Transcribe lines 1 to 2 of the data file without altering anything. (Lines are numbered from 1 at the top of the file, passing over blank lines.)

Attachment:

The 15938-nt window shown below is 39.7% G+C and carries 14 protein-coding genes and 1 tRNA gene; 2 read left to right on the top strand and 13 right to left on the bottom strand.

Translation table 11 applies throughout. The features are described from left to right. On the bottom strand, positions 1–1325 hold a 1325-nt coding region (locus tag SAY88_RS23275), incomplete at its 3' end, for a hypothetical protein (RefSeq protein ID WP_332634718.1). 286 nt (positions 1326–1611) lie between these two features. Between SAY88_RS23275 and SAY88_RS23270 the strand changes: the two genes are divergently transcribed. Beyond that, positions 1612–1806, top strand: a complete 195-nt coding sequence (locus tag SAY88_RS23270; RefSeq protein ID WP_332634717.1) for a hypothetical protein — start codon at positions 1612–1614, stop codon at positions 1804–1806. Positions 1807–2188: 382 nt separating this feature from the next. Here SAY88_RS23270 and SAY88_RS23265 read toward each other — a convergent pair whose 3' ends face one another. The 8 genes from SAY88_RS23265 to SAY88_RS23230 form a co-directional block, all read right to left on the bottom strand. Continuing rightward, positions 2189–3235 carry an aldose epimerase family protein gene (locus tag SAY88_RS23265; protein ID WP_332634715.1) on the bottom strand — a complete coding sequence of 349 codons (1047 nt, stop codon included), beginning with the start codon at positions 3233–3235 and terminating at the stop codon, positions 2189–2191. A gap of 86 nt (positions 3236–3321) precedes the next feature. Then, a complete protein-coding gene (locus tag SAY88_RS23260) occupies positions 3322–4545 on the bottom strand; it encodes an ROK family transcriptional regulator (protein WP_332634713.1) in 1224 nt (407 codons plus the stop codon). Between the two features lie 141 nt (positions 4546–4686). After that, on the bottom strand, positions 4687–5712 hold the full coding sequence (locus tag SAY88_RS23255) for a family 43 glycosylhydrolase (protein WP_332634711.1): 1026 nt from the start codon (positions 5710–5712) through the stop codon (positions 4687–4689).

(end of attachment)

The 15938-nt window shown below is 39.7% G+C and carries 14 protein-coding genes and 1 tRNA gene; 2 read left to right on the top strand and 13 right to left on the bottom strand.

Translation table 11 applies throughout. The features are described from left to right. On the bottom strand, positions 1–1325 hold a 1325-nt coding region (locus tag SAY88_RS23275), incomplete at its 3' end, for a hypothetical protein (RefSeq protein ID WP_332634718.1). 286 nt (positions 1326–1611) lie between these two features. Between SAY88_RS23275 and SAY88_RS23270 the strand changes: the two genes are divergently transcribed. Beyond that, positions 1612–1806, top strand: a complete 195-nt coding sequence (locus tag SAY88_RS23270; RefSeq protein ID WP_332634717.1) for a hypothetical protein — start codon at positions 1612–1614, stop codon at positions 1804–1806. Positions 1807–2188: 382 nt separating this feature from the next. Here SAY88_RS23270 and SAY88_RS23265 read toward each other — a convergent pair whose 3' ends face one another. The 8 genes from SAY88_RS23265 to SAY88_RS23230 form a co-directional block, all read right to left on the bottom strand. Continuing rightward, positions 2189–3235 carry an aldose epimerase family protein gene (locus tag SAY88_RS23265; protein ID WP_332634715.1) on the bottom strand — a complete coding sequence of 349 codons (1047 nt, stop codon included), beginning with the start codon at positions 3233–3235 and terminating at the stop codon, positions 2189–2191. A gap of 86 nt (positions 3236–3321) precedes the next feature. Then, a complete protein-coding gene (locus tag SAY88_RS23260) occupies positions 3322–4545 on the bottom strand; it encodes an ROK family transcriptional regulator (protein WP_332634713.1) in 1224 nt (407 codons plus the stop codon). Between the two features lie 141 nt (positions 4546–4686). After that, on the bottom strand, positions 4687–5712 hold the full coding sequence (locus tag SAY88_RS23255) for a family 43 glycosylhydrolase (protein WP_332634711.1): 1026 nt from the start codon (positions 5710–5712) through the stop codon (positions 4687–4689).